The Making of Germany, 843-1122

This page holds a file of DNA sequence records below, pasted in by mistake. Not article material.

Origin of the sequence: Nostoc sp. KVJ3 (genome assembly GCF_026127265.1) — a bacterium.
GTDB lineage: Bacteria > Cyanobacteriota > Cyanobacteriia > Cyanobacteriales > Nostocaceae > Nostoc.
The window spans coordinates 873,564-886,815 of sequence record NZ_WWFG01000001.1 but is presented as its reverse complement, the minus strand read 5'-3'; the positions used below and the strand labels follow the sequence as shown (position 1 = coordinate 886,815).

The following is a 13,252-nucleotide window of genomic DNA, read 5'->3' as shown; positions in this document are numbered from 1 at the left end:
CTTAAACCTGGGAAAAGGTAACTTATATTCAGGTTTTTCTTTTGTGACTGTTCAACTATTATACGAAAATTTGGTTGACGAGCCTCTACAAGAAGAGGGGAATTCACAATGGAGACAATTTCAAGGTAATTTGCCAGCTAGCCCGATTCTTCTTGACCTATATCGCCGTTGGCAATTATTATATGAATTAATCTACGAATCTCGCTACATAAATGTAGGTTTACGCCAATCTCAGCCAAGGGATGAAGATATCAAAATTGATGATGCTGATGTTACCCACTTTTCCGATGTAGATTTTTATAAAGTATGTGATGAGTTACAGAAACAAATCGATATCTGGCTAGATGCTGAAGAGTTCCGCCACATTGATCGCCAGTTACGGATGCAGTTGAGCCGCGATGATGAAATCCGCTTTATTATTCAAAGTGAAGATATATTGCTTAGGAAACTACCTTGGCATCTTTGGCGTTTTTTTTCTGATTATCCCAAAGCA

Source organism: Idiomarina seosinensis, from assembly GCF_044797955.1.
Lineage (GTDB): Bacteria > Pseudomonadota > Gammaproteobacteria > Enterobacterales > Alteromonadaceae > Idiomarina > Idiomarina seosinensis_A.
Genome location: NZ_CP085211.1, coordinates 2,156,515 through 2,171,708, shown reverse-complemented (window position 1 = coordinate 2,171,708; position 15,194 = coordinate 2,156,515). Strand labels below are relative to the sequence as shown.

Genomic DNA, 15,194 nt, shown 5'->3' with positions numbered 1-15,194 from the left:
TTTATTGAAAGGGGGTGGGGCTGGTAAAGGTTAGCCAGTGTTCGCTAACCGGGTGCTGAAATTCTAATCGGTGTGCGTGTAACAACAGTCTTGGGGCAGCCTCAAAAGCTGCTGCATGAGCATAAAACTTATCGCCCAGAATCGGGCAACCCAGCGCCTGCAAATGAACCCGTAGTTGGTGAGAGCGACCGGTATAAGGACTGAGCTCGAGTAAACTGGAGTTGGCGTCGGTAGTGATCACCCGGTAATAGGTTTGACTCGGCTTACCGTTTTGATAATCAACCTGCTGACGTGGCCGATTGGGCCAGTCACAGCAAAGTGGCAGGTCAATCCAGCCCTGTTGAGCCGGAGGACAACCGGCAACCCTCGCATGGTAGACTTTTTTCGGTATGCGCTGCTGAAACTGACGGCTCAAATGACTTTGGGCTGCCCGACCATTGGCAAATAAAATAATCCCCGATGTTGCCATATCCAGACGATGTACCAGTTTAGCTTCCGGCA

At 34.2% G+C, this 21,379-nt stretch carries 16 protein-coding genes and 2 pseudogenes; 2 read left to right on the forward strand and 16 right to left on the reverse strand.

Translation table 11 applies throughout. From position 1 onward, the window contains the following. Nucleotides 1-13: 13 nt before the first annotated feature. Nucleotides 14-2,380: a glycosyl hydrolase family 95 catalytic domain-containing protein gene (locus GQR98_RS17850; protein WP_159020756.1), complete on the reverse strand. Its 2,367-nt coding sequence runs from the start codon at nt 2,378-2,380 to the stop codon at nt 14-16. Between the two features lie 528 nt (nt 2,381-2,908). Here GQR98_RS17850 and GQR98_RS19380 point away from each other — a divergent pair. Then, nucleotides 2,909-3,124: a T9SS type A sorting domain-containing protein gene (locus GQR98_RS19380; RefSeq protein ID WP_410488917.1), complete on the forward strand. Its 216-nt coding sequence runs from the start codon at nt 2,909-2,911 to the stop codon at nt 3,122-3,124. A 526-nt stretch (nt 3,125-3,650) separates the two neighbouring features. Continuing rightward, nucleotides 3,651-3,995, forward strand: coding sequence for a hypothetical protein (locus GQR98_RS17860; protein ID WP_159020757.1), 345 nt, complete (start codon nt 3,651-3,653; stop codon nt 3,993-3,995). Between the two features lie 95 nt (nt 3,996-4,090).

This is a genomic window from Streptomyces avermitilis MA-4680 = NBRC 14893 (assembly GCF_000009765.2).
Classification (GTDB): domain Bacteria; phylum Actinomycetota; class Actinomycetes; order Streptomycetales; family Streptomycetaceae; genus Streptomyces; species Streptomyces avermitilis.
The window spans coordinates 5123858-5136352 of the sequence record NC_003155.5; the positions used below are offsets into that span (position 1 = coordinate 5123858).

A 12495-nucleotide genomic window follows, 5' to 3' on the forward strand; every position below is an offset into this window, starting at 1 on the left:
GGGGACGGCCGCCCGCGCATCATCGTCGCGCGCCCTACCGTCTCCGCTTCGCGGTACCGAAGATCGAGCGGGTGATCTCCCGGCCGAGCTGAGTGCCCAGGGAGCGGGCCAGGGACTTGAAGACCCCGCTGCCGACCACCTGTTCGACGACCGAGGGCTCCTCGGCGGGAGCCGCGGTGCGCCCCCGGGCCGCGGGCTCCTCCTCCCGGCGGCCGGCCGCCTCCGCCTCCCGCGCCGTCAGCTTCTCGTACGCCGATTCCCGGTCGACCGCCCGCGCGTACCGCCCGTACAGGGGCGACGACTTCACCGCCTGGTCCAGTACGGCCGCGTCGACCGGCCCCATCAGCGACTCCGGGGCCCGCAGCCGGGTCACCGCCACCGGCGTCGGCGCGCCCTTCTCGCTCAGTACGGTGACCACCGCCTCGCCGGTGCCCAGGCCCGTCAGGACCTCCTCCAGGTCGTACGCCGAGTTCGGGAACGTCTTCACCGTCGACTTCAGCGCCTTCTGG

This module allows you to explore the story of the German Kingdom, from its origins and rise in the ninth century to its descent into civil war in the late eleventh. Formed amid the collapse of the Carolingian Empire, it originated as a cluster of disparate sub-kingdoms. It came close to collapse in the early tenth century, yet it was saved by the Magyar crisis, emering triumphant under the leadership of a new and charismatic dynasty, the Liudolfings. From their base on the north-eastern frontier they refounded the kingdom, turning it into the most dynamic state in tenth-century Europe. The vast empire they created—the so-called ‘Holy Roman Empire’—would endure until 1804 when it was finally suppressed by Napoleon Buonaparte; but in the mid eleventh century the power of its monarchs was hollowed out by a savage crisis from which the realm would never entirely recover—a devastating civil war that lasted five decades, from the mid-1070s until 1122. This stunning narrative raises many questions. Why did it all go ‘right’? Why did it then go so ‘wrong’? Are these the right words to characterise what happened? This dramatic story provides fundamental insights into the nature of the medieval kingdoms, its capacities and its limitations.